Dr Peter Mock: Gap widening between claimed and actual MPG figures
The contrast between laboratory and real-time miles-per-gallon figures has risen by 13% over the past nine years and has in turn disgruntled many of Britain's motorists, with fuel consumption (aside from price) being a major factor in the purchase of a new vehicle.
Calls for clarity in this area were also recently aired by Chas Hallet, editor-in-chief of What Car? magazine, who recently said: 'One theme that is emerging is that lots of cars that are designed to have eco credentials are performing worse than the average. And I'm talking about cars such as a Mini Cooper diesel, and even the Toyota Prius. What we're finding with those cars is that they are performing well around town, but the economy falls apart when you take them on the motorway or at higher speeds.'
The industry has responded to criticism with claims that laboratory testing is not meant to provide exact figures for each specific driver, but more so to provide motorists with more generalised figures and for manufacturers, a platform from which to compare their figures. It is however certain that by adopting a smoother and less harsh driving style – significant economic improvements can be made on the manufacturers claimed MPG figures as has proven over many years in Britain's largest economy driving event - The MPG Marathon.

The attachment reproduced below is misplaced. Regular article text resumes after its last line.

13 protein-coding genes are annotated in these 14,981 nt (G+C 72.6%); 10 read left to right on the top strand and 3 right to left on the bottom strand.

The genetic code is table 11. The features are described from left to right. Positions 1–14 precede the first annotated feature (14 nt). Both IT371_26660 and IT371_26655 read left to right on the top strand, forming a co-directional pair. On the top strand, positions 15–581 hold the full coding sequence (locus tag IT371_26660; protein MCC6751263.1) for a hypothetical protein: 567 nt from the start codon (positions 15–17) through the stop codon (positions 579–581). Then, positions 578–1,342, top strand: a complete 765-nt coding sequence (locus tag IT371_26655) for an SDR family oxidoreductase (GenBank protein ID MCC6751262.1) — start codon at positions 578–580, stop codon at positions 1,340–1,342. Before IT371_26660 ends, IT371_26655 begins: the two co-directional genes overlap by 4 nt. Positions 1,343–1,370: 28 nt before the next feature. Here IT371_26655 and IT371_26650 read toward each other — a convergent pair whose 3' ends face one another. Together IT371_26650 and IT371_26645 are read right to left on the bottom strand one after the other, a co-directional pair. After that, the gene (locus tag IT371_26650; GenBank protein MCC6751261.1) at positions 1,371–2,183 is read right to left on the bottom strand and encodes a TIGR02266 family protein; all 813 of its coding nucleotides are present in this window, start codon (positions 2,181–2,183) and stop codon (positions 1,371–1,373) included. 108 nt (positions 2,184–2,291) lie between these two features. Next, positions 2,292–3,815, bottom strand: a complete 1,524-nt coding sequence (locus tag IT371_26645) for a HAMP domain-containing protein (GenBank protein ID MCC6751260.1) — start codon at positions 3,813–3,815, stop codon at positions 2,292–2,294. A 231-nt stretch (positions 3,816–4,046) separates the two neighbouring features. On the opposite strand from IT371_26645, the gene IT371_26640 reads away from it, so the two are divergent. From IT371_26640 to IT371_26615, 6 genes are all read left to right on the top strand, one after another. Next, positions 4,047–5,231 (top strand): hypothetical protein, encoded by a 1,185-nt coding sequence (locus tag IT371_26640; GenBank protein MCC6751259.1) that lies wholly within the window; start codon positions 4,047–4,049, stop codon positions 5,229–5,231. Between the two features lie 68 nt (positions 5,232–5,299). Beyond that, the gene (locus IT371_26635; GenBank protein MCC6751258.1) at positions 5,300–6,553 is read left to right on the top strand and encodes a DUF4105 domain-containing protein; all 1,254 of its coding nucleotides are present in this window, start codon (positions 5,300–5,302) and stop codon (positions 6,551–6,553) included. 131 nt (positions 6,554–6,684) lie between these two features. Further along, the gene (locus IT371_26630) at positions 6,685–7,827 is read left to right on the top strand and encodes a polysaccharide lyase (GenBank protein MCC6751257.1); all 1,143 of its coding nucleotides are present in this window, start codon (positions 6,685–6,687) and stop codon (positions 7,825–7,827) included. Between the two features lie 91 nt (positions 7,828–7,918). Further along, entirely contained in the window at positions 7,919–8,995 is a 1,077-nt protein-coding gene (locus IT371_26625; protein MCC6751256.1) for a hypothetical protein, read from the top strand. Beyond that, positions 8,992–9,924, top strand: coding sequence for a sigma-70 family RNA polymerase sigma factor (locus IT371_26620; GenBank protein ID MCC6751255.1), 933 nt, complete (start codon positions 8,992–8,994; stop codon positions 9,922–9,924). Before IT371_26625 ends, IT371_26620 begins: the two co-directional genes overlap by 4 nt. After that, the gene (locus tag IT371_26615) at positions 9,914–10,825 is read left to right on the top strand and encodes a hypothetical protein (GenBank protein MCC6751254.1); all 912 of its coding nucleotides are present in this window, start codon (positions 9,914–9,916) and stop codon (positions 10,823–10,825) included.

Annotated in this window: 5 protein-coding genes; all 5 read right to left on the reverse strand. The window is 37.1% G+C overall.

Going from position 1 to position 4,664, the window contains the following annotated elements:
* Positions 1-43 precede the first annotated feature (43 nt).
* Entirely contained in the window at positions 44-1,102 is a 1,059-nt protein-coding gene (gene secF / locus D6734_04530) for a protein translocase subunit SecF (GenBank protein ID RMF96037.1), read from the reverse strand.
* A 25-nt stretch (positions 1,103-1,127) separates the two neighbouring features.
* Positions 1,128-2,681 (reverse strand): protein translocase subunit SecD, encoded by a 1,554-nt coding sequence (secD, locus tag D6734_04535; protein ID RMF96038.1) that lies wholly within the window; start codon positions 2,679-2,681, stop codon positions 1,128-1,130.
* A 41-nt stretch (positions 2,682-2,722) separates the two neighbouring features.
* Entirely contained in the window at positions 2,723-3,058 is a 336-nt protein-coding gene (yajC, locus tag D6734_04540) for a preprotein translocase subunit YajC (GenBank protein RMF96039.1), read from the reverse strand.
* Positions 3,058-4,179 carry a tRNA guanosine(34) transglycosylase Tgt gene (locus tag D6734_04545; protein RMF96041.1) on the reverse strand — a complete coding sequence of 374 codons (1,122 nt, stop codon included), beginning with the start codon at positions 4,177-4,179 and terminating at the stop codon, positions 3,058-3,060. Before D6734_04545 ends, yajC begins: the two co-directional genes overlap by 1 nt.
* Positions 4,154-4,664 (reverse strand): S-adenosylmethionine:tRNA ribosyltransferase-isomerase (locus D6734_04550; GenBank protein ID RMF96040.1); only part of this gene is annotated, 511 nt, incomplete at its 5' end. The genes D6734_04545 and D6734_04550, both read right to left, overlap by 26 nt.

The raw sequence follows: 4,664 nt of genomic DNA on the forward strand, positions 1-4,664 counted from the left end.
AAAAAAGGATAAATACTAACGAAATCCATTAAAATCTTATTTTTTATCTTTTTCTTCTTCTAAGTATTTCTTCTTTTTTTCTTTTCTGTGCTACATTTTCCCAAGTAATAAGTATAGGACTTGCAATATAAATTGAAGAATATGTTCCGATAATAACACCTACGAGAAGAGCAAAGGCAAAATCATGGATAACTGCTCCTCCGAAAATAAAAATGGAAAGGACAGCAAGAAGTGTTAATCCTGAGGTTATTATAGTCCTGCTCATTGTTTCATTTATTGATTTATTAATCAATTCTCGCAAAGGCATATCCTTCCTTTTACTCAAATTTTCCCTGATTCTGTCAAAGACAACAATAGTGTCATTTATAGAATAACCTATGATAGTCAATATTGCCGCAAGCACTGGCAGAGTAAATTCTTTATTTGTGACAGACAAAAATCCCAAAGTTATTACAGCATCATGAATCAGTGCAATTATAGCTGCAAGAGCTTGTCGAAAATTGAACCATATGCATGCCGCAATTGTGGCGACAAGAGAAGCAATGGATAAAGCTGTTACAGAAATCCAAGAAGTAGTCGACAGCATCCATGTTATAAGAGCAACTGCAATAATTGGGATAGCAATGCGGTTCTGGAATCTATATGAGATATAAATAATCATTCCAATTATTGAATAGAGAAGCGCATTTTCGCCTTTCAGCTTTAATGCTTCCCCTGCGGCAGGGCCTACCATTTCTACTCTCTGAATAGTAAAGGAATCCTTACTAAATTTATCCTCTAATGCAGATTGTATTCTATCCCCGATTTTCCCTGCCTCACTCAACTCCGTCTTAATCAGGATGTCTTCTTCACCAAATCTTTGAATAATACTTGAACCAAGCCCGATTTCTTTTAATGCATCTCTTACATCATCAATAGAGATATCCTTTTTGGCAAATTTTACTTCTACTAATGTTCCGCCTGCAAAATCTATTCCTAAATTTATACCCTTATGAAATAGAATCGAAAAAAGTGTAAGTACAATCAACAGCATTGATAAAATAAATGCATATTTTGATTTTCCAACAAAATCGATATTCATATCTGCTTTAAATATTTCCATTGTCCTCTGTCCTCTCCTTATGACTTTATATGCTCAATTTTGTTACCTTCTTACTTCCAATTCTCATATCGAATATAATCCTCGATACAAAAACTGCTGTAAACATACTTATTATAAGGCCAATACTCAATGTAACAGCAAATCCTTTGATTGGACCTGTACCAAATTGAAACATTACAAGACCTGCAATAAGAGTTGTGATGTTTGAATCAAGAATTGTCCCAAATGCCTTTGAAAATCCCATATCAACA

Paul Everitt, chief executive of the Society of Motor Manufacturers and Traders, said: 'The data as it is presented is never intended to provide people with an indication of what each and every one of their real world driving miles per gallon is going to be. What it seeks to provide – and why the European commission and national governments requires us to publish it – is some kind of comparative guide.
'We have to provide some kind of laboratory test, a way of eliminating the wide range of factors that may vary on a day to day basis to ensure that we can demonstrate very clearly that we are meeting our obligations to improve the technology that we are putting on the road,' he added.
As part of the European Union's attempt to cut greenhouse gas emissions, automakers are expected to contribute by lowering the average CO2 figures across any particular vehicle range to 130g/km by 2015, or otherwise face heavy fines.